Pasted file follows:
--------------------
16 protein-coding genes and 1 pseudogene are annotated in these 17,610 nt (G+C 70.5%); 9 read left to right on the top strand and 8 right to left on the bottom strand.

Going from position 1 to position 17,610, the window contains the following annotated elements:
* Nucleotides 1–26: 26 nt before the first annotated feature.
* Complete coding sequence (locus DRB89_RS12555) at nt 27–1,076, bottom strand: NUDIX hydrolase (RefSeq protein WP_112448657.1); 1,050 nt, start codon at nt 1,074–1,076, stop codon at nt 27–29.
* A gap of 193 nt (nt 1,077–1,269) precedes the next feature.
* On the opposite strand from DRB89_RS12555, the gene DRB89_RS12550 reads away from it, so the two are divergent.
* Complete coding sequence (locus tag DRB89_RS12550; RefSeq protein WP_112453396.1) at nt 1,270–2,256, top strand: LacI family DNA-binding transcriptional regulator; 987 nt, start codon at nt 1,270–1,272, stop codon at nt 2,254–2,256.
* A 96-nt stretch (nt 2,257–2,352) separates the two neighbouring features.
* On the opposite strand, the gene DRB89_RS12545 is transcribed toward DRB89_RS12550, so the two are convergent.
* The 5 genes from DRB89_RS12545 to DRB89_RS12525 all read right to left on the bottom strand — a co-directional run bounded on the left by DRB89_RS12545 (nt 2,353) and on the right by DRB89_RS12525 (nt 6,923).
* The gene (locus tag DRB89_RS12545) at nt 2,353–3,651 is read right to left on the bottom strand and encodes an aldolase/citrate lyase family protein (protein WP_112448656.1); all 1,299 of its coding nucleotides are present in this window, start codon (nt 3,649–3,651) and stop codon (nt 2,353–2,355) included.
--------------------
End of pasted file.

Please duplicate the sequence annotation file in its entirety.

16 protein-coding genes and 1 pseudogene are annotated in these 17,610 nt (G+C 70.5%); 9 read left to right on the top strand and 8 right to left on the bottom strand.

Going from position 1 to position 17,610, the window contains the following annotated elements:
* Nucleotides 1–26: 26 nt before the first annotated feature.
* Complete coding sequence (locus DRB89_RS12555) at nt 27–1,076, bottom strand: NUDIX hydrolase (RefSeq protein WP_112448657.1); 1,050 nt, start codon at nt 1,074–1,076, stop codon at nt 27–29.
* A gap of 193 nt (nt 1,077–1,269) precedes the next feature.
* On the opposite strand from DRB89_RS12555, the gene DRB89_RS12550 reads away from it, so the two are divergent.
* Complete coding sequence (locus tag DRB89_RS12550; RefSeq protein WP_112453396.1) at nt 1,270–2,256, top strand: LacI family DNA-binding transcriptional regulator; 987 nt, start codon at nt 1,270–1,272, stop codon at nt 2,254–2,256.
* A 96-nt stretch (nt 2,257–2,352) separates the two neighbouring features.
* On the opposite strand, the gene DRB89_RS12545 is transcribed toward DRB89_RS12550, so the two are convergent.
* The 5 genes from DRB89_RS12545 to DRB89_RS12525 all read right to left on the bottom strand — a co-directional run bounded on the left by DRB89_RS12545 (nt 2,353) and on the right by DRB89_RS12525 (nt 6,923).
* The gene (locus tag DRB89_RS12545) at nt 2,353–3,651 is read right to left on the bottom strand and encodes an aldolase/citrate lyase family protein (protein WP_112448656.1); all 1,299 of its coding nucleotides are present in this window, start codon (nt 3,649–3,651) and stop codon (nt 2,353–2,355) included.